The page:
Monday, 30 April 2012

Jet lag

                Last Friday afternoon I was sitting in my favorite coffee shop in Vancouver, Canada. It was bright and sunny (shocking, I know, for all those familiar with rainy Vancouver), and I was WIDE AWAKE.
            Then I got on a plane.
            For nine hours.
            After a 6 hour delay.
            The plane was delayed again for an hour in a holding pattern over London Heathrow Airport.
            I finally arrived in London, England on Sunday night, tired, hungry and dying for a shower.
            By 2 am, I was WIDE AWAKE.
            4 hours and a giant snack later, and I was still WIDE AWAKE.
            By Monday afternoon I was ready for a mega-nap.
            Darn jet lag...
            I’ve now been in England for a week, and my sleep schedule is finally sorted out.
            Have you ever been jet lagged? Ever wonder why? The simple explanation is that it’s because you’ve just jumped forward or back a number of hours, and this screws up your sleep cycle. But there’s a lot of interesting information hidden in that little blurb.
            First of all, why do we jump forward or back? Do you know why London is eight hours ahead of Vancouver? (Hint: The answer is in astronomy, not in neuroscience.)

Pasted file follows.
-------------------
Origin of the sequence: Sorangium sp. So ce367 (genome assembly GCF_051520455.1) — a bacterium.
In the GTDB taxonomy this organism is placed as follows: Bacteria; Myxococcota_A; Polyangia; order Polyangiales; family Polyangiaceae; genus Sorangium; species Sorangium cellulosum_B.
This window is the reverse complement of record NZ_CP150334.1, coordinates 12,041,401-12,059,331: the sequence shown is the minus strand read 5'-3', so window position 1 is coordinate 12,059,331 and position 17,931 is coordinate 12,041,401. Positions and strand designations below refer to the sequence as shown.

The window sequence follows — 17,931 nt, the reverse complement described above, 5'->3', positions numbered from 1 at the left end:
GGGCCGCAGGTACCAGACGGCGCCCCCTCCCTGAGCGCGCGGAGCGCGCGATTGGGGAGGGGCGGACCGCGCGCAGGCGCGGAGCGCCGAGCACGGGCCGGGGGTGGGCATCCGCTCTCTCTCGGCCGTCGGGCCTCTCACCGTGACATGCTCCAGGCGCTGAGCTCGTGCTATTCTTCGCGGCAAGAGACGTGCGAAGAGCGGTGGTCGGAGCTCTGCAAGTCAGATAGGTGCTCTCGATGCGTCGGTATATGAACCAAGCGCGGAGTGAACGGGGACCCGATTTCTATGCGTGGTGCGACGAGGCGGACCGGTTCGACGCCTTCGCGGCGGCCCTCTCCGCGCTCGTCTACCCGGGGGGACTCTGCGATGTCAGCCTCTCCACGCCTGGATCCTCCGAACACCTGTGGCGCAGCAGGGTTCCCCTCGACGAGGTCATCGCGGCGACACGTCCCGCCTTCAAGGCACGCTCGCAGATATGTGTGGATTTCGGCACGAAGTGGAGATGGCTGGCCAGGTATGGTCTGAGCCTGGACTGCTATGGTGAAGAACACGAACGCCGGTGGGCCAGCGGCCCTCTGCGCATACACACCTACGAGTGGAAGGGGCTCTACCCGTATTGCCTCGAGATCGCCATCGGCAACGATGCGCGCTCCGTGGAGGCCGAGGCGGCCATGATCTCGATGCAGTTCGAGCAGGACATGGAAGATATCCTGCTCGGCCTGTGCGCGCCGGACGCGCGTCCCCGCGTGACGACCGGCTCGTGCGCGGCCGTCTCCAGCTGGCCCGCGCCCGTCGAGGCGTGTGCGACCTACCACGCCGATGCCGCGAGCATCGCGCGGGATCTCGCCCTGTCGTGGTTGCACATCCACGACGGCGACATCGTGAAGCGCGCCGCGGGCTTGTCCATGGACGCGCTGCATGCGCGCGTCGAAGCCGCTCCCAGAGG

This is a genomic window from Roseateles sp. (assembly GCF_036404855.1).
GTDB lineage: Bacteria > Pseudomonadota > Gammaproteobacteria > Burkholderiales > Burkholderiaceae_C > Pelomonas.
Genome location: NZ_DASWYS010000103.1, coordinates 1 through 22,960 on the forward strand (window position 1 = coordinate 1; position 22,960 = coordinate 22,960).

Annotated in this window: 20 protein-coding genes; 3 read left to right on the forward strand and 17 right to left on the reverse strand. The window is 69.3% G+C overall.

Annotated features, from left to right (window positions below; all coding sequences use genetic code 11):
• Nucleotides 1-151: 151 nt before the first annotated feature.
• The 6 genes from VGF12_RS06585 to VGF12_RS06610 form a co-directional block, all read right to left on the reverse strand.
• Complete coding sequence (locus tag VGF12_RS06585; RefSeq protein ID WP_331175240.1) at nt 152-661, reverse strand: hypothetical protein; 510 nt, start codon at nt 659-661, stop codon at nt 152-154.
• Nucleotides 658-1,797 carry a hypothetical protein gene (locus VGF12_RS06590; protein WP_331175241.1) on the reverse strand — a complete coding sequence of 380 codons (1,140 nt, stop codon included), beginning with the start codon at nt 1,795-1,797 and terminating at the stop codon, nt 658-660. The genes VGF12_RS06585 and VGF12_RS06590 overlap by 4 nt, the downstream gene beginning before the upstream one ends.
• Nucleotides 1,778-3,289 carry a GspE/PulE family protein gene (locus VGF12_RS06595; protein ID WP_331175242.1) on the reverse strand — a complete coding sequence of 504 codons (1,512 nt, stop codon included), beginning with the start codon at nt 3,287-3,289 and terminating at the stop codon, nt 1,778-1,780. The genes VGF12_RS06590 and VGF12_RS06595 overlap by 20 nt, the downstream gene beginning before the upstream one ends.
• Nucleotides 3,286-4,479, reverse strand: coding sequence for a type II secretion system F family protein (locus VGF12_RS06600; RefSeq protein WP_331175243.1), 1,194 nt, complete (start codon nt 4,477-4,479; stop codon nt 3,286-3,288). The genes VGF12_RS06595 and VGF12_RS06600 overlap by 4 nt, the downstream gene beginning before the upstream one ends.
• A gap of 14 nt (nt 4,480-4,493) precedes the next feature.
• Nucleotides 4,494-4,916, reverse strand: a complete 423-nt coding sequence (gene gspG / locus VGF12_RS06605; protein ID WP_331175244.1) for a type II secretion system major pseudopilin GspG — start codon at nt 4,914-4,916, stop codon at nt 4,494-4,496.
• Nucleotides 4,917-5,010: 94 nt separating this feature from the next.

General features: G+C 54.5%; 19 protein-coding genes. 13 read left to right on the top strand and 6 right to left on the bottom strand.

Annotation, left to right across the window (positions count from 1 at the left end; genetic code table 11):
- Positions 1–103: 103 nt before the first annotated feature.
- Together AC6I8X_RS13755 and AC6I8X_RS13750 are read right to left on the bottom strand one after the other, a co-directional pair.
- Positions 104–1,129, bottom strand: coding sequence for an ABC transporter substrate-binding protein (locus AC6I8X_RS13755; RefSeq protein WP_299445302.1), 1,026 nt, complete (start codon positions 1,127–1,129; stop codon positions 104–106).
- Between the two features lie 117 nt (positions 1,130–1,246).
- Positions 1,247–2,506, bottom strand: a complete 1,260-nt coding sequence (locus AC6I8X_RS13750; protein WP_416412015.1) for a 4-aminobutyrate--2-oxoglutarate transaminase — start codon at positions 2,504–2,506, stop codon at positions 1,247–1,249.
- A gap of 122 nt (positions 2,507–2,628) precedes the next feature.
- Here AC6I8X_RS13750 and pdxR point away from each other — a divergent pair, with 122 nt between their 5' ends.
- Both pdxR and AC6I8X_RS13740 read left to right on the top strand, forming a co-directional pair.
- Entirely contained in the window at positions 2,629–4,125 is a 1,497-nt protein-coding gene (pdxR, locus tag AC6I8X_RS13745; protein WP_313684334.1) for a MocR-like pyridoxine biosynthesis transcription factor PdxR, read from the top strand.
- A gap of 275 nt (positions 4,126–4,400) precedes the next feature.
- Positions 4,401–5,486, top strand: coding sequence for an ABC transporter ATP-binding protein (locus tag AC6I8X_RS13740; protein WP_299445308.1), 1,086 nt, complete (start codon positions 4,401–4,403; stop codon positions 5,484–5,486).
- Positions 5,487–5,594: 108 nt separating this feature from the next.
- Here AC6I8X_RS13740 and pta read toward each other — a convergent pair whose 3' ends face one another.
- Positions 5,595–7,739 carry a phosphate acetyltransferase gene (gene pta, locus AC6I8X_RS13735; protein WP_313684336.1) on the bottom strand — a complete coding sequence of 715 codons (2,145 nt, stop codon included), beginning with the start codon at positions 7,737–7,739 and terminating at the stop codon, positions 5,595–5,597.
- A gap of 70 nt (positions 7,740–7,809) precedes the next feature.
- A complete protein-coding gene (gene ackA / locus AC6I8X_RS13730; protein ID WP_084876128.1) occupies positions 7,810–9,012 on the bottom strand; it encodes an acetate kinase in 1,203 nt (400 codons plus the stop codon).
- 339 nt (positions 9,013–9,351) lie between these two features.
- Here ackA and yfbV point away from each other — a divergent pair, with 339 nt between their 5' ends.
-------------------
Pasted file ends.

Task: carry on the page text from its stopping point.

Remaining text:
Why we feel jet-lagged is a quirk of neuroscience. We all have a clock in our brains called the circadian clock. The clock is on a 24-hour cycle, just like a real clock. Every day the clock resets itself based on light.
            When it’s dark, the pineal gland in your brain releases a hormone called melotonin. Melotonin acts like a neurotransmitter. At night, melotonin levels are high, and you are sleepy. During the day, when it’s bright out, melotonin levels are low.
Melotonin levels change over the course of the day. Chart modified from www.ch.ic.ac.uk
            What happens if you suddenly jump forward eight hours, as I did last week? Your pineal gland can’t keep up with the sudden change. I landed in London at 7 pm (11 am Vancouver time). I’d managed a few hours sleep in the plane, and when I woke it was bright above the clouds. My brain thought it was morning. My melotonin levels were low. My pineal gland can’t read a clock, and didn’t know it was really 7:00 pm.
            Fast forward to 2 am that night (6 pm Vancouver time). My melotonin levels were still low, because my brain thought I was in Vancouver, where it was late afternoon. But it was actually the middle of the night. My melotonin levels should have been high. They weren’t. So instead of sleeping, I sat WIDE AWAKE in the kitchen of my cousin’s house reading a book and munching on toast and marmite. And cheesy crackers. An apple. I think there was a sandwich in there as well. Oh, also some brownies. I was hungry.
            The problem was that my body was in London, but my brain was still in Vancouver.
            It took a few days of normal, 24-hour cycling sunlight/darkness, for my brain to figure out that I wasn’t in Vancouver anymore.
            Now I’m well rested and happy. My melotonin levels are normal and I'm and loving my vacation!

Me...fast asleep

1 comment:

  1. Great post! I always wondered how Jet Lag manages to win every time. it's astronomy! :)

    ReplyDelete